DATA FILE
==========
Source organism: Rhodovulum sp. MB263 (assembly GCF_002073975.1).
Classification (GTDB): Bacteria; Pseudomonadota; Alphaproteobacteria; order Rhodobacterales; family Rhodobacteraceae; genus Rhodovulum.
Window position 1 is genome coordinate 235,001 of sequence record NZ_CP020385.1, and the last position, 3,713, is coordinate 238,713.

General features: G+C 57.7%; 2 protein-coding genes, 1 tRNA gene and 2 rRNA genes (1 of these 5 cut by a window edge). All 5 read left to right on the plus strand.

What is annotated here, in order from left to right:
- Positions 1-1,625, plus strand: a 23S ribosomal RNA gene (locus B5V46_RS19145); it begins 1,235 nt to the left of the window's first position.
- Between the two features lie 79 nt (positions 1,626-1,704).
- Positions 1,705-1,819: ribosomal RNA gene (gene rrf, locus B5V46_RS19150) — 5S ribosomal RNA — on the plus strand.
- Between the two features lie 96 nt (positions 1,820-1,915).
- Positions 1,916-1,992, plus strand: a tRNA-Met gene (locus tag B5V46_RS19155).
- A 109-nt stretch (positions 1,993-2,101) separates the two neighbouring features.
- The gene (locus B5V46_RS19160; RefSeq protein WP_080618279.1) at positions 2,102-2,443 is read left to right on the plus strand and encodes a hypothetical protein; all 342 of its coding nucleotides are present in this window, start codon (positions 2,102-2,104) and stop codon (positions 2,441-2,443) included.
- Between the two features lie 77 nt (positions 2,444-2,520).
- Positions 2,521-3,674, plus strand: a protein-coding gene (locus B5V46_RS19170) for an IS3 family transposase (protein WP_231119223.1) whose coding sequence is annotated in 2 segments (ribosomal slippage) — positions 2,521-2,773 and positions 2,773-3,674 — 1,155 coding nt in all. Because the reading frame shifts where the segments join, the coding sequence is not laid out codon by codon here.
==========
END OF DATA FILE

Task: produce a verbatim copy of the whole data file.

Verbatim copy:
Source organism: Rhodovulum sp. MB263 (assembly GCF_002073975.1).
Classification (GTDB): Bacteria; Pseudomonadota; Alphaproteobacteria; order Rhodobacterales; family Rhodobacteraceae; genus Rhodovulum.
Window position 1 is genome coordinate 235,001 of sequence record NZ_CP020385.1, and the last position, 3,713, is coordinate 238,713.

General features: G+C 57.7%; 2 protein-coding genes, 1 tRNA gene and 2 rRNA genes (1 of these 5 cut by a window edge). All 5 read left to right on the plus strand.

What is annotated here, in order from left to right:
- Positions 1-1,625, plus strand: a 23S ribosomal RNA gene (locus B5V46_RS19145); it begins 1,235 nt to the left of the window's first position.
- Between the two features lie 79 nt (positions 1,626-1,704).
- Positions 1,705-1,819: ribosomal RNA gene (gene rrf, locus B5V46_RS19150) — 5S ribosomal RNA — on the plus strand.
- Between the two features lie 96 nt (positions 1,820-1,915).
- Positions 1,916-1,992, plus strand: a tRNA-Met gene (locus tag B5V46_RS19155).
- A 109-nt stretch (positions 1,993-2,101) separates the two neighbouring features.
- The gene (locus B5V46_RS19160; RefSeq protein WP_080618279.1) at positions 2,102-2,443 is read left to right on the plus strand and encodes a hypothetical protein; all 342 of its coding nucleotides are present in this window, start codon (positions 2,102-2,104) and stop codon (positions 2,441-2,443) included.
- Between the two features lie 77 nt (positions 2,444-2,520).
- Positions 2,521-3,674, plus strand: a protein-coding gene (locus B5V46_RS19170) for an IS3 family transposase (protein WP_231119223.1) whose coding sequence is annotated in 2 segments (ribosomal slippage) — positions 2,521-2,773 and positions 2,773-3,674 — 1,155 coding nt in all. Because the reading frame shifts where the segments join, the coding sequence is not laid out codon by codon here.